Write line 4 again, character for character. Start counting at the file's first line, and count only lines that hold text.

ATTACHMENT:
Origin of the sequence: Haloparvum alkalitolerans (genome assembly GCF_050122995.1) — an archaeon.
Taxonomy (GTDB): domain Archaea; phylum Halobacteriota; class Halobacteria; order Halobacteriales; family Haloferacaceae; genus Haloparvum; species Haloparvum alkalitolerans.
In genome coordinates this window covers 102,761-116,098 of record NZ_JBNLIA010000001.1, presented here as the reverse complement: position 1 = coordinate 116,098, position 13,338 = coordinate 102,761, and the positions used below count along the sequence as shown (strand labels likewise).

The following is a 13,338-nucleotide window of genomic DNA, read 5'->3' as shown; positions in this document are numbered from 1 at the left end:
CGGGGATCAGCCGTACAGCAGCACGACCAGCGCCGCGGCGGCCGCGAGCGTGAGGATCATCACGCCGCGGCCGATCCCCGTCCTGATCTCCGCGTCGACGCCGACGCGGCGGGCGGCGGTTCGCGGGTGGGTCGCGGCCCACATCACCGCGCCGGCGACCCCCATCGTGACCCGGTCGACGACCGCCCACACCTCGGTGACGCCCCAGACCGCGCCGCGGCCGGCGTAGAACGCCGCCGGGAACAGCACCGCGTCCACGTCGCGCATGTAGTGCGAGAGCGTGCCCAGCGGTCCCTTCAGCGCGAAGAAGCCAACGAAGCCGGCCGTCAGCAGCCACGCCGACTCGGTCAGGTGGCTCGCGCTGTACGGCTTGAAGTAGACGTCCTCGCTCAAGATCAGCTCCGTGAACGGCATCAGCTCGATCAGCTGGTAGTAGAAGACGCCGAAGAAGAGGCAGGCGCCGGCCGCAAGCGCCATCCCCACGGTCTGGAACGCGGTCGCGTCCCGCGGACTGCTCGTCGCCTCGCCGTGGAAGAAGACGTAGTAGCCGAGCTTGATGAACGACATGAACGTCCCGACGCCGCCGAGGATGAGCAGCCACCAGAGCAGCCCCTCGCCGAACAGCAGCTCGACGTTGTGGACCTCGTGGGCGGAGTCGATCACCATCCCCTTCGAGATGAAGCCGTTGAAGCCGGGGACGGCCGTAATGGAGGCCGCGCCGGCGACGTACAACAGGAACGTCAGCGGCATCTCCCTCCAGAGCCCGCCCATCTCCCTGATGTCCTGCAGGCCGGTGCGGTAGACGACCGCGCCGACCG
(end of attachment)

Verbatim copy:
The following is a 13,338-nucleotide window of genomic DNA, read 5'->3' as shown; positions in this document are numbered from 1 at the left end: